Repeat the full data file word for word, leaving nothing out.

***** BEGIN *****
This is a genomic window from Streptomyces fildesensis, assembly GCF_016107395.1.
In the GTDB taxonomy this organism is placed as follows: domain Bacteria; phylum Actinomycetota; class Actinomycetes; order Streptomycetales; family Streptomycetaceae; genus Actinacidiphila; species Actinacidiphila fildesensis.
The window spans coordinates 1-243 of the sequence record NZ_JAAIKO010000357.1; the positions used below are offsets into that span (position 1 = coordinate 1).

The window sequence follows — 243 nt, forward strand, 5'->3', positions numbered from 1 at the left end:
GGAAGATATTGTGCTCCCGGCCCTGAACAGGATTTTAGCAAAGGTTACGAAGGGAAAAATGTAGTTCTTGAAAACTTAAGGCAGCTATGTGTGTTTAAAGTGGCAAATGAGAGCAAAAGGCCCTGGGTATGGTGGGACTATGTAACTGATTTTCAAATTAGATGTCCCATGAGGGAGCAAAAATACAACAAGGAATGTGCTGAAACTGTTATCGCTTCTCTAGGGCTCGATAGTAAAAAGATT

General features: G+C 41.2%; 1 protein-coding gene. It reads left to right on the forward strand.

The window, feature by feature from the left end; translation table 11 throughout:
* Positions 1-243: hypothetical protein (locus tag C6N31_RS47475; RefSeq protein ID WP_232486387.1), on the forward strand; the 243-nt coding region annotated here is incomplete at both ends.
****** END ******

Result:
This is a genomic window from Streptomyces fildesensis, assembly GCF_016107395.1.
In the GTDB taxonomy this organism is placed as follows: domain Bacteria; phylum Actinomycetota; class Actinomycetes; order Streptomycetales; family Streptomycetaceae; genus Actinacidiphila; species Actinacidiphila fildesensis.
The window spans coordinates 1-243 of the sequence record NZ_JAAIKO010000357.1; the positions used below are offsets into that span (position 1 = coordinate 1).

The window sequence follows — 243 nt, forward strand, 5'->3', positions numbered from 1 at the left end:
GGAAGATATTGTGCTCCCGGCCCTGAACAGGATTTTAGCAAAGGTTACGAAGGGAAAAATGTAGTTCTTGAAAACTTAAGGCAGCTATGTGTGTTTAAAGTGGCAAATGAGAGCAAAAGGCCCTGGGTATGGTGGGACTATGTAACTGATTTTCAAATTAGATGTCCCATGAGGGAGCAAAAATACAACAAGGAATGTGCTGAAACTGTTATCGCTTCTCTAGGGCTCGATAGTAAAAAGATT

General features: G+C 41.2%; 1 protein-coding gene. It reads left to right on the forward strand.

The window, feature by feature from the left end; translation table 11 throughout:
* Positions 1-243: hypothetical protein (locus tag C6N31_RS47475; RefSeq protein ID WP_232486387.1), on the forward strand; the 243-nt coding region annotated here is incomplete at both ends.